UCLA appears to have been presented with a relatively unobstructed home-court route to the NCAA women's basketball round of 16.
The good news for the Bruins (23-7) came Sunday, one day after they clinched a share of the Pacific 10 championship along with Oregon. Now, in addition to its No. 3 seeding in the NCAA West Regional, UCLA gained the right to host its first two tournament games at Pauley Pavilion.
The Bruins will open against Wisconsin Green Bay (19-9) Saturday night at 9 at Pauley. The game will follow a 6:15 p.m. matchup of Kentucky (20-10) and Nebraska (21-11).
The two winners meet Monday night for a berth in the round of 16.
Louisiana Tech (26-2) and Colorado State (31-2) are the top two seeded teams in the West Regional, which will have semifinals and finals at the Sports Arena on March 20 and 22.
UCLA drew the West's No. 14-seeded Wisconsin Green Bay, champion of the Midwestern Collegiate Conference.
The Bruins have already defeated two of the teams playing at Pauley. At Hawaii's Rainbow Wahine Classic in November, UCLA beat Nebraska (85-67), then Kentucky (64-54).
Oregon, by contrast Sunday, was handed a much more difficult path.
The Ducks (24-5) were given the No. 5 seeding in the Mideast and must play Cincinnati (22-8) Friday at Ames, Iowa. The winner gets the victor of the Iowa State (22-7)-Santa Clara (22-6) matchup.
This for an Oregon team that beat UCLA by 106-79 in Eugene and lost the automatic qualifier bid on a tiebreaker, UCLA sweeping Arizona, and Oregon splitting with the Wildcats.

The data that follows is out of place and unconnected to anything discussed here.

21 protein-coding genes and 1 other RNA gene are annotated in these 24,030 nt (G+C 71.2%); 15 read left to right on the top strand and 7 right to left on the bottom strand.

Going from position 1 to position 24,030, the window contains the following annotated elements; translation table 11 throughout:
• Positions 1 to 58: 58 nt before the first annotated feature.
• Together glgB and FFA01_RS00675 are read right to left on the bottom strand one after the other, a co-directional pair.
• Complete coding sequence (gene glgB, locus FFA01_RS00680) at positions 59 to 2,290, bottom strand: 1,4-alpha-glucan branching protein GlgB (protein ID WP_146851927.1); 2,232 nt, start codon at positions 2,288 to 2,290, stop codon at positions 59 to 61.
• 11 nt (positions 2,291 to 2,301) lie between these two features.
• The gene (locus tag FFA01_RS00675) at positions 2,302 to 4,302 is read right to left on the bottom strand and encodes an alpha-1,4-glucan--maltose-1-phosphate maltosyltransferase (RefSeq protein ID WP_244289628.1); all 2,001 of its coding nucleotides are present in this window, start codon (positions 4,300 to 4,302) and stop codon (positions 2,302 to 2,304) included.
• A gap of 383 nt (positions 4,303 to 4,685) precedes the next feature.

Obvious question: Was the NCAA trying to make up for UCLA's horrible season-ending experience at Alabama in last year's tournament? A clock operator with a slow trigger finger allowed a last-second Alabama basket that replays showed clearly didn't beat the clock.
But it beat UCLA, sending them home with a gaping wound.
"I think it affected the players all spring and summer, and I think eventually they just got tired of talking about it," Coach Kathy Olivier said Sunday.
"Were they trying to make it up to us today? I don't know."
Olivier and her staff planned to be working their phones until late Sunday night, acquiring intelligence on Wisconsin Green Bay.
"I don't know a thing about them, other than they have a very good senior post player," Olivier said, 20 minutes after she and her players watched the televised pairings show in a lounge at the Los Angeles Tennis Center, near Pauley.
That post player is 6-foot-2 Chari Nordgaard, who led the Phoenix to 15 consecutive wins, a 13-1 conference record and a 3-0 sweep of the Midwestern Collegiate Conference tournament.
While that was happening, UCLA was winding up its Pac-10 season by defeating Arizona, 85-77.
Nordgaard will be matched against the Pac-10 player of the year, 6-3 junior Maylana Martin, and at times against UCLA's biggest player, 6-4 Janae Hubbard, who had 22 rebounds against Arizona.
In a closed-door meeting with her team, Olivier said afterward "opportunity" was subject No. 1.
"I told them we've never been in this position before, starting the tournament at home . . . that we've got to take advantage of the situation."